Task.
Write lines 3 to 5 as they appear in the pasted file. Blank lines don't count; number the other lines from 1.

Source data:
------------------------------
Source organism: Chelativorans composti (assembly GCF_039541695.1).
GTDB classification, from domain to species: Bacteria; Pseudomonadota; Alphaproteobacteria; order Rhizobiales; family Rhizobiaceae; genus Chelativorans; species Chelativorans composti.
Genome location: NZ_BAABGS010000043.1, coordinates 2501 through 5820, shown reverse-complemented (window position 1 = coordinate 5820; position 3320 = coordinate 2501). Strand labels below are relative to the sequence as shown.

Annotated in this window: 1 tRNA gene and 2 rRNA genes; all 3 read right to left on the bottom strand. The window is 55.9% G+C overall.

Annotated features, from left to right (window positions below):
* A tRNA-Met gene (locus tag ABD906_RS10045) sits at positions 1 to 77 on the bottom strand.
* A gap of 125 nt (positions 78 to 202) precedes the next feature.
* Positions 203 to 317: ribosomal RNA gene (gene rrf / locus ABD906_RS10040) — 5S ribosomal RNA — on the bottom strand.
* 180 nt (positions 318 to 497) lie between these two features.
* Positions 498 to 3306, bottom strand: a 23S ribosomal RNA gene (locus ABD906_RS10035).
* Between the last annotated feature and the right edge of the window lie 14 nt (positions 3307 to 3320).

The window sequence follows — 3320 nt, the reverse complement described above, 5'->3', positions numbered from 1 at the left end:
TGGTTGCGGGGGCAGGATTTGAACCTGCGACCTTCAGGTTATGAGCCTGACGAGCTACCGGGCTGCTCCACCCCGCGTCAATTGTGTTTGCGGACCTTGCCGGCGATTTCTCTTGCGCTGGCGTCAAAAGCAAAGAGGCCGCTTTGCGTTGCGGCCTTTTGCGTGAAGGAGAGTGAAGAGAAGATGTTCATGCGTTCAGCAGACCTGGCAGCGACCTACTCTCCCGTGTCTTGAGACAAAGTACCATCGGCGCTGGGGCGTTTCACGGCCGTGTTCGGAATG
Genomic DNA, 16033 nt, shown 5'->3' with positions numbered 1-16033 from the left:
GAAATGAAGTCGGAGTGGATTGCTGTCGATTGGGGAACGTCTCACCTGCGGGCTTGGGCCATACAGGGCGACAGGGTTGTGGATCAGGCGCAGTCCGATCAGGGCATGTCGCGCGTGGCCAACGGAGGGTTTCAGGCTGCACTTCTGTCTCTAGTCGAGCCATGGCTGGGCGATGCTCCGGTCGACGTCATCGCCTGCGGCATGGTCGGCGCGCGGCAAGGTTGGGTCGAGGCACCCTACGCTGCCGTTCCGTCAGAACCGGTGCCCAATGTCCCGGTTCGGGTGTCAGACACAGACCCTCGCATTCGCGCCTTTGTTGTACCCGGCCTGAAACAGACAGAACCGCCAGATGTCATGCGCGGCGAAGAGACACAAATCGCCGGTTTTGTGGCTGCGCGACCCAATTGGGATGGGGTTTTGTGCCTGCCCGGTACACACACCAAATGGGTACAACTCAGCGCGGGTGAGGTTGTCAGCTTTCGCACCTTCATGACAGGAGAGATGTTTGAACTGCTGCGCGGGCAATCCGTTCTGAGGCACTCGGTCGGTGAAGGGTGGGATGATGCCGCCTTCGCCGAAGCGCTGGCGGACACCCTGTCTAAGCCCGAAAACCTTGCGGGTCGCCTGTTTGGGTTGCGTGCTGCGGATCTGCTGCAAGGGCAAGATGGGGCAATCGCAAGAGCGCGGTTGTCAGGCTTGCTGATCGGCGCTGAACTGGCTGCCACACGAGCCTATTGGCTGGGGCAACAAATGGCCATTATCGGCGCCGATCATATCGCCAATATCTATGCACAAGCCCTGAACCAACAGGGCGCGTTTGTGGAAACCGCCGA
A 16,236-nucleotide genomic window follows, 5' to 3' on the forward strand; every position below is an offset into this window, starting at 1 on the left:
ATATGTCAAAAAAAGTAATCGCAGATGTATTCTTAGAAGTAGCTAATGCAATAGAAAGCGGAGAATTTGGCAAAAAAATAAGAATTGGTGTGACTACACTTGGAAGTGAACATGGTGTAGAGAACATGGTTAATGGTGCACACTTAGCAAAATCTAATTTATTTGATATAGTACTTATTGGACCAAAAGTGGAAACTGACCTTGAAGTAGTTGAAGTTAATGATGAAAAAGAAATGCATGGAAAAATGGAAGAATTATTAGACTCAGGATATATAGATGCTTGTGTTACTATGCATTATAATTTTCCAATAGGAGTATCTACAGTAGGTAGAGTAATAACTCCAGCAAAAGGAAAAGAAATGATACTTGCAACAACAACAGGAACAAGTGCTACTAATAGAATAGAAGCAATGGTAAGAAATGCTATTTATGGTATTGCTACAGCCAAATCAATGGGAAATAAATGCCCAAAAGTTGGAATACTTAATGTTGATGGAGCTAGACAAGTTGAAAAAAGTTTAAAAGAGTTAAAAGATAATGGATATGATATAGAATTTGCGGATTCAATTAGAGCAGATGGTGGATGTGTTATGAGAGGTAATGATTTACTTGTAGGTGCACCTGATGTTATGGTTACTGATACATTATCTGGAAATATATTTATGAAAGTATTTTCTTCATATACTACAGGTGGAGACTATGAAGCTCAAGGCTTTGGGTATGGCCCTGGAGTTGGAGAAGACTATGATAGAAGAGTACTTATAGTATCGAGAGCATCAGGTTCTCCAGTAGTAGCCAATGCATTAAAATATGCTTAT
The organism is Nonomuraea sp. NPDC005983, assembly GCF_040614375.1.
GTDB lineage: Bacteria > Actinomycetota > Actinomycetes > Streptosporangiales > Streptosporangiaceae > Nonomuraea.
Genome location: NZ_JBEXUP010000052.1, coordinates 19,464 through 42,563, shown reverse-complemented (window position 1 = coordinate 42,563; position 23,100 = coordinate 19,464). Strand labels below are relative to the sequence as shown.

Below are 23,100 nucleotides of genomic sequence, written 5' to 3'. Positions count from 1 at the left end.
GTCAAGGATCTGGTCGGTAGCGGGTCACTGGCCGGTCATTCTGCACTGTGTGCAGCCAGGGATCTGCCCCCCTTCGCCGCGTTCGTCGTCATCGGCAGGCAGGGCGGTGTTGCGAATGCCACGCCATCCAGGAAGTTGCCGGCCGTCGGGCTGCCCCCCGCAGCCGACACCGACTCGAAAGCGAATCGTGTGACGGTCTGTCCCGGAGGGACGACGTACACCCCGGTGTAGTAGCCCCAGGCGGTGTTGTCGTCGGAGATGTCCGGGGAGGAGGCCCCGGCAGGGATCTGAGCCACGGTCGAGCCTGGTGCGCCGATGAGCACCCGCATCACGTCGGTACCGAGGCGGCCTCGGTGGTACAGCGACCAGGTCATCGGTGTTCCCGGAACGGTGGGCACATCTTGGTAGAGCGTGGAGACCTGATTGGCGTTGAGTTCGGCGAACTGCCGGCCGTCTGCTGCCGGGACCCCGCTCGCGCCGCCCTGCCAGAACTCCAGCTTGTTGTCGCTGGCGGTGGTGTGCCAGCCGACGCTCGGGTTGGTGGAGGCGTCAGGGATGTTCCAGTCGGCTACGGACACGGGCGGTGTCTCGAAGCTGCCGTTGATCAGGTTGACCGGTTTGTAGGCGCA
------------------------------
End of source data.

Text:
Genome location: NZ_BAABGS010000043.1, coordinates 2501 through 5820, shown reverse-complemented (window position 1 = coordinate 5820; position 3320 = coordinate 2501). Strand labels below are relative to the sequence as shown.

Annotated in this window: 1 tRNA gene and 2 rRNA genes; all 3 read right to left on the bottom strand. The window is 55.9% G+C overall.

Annotated features, from left to right (window positions below):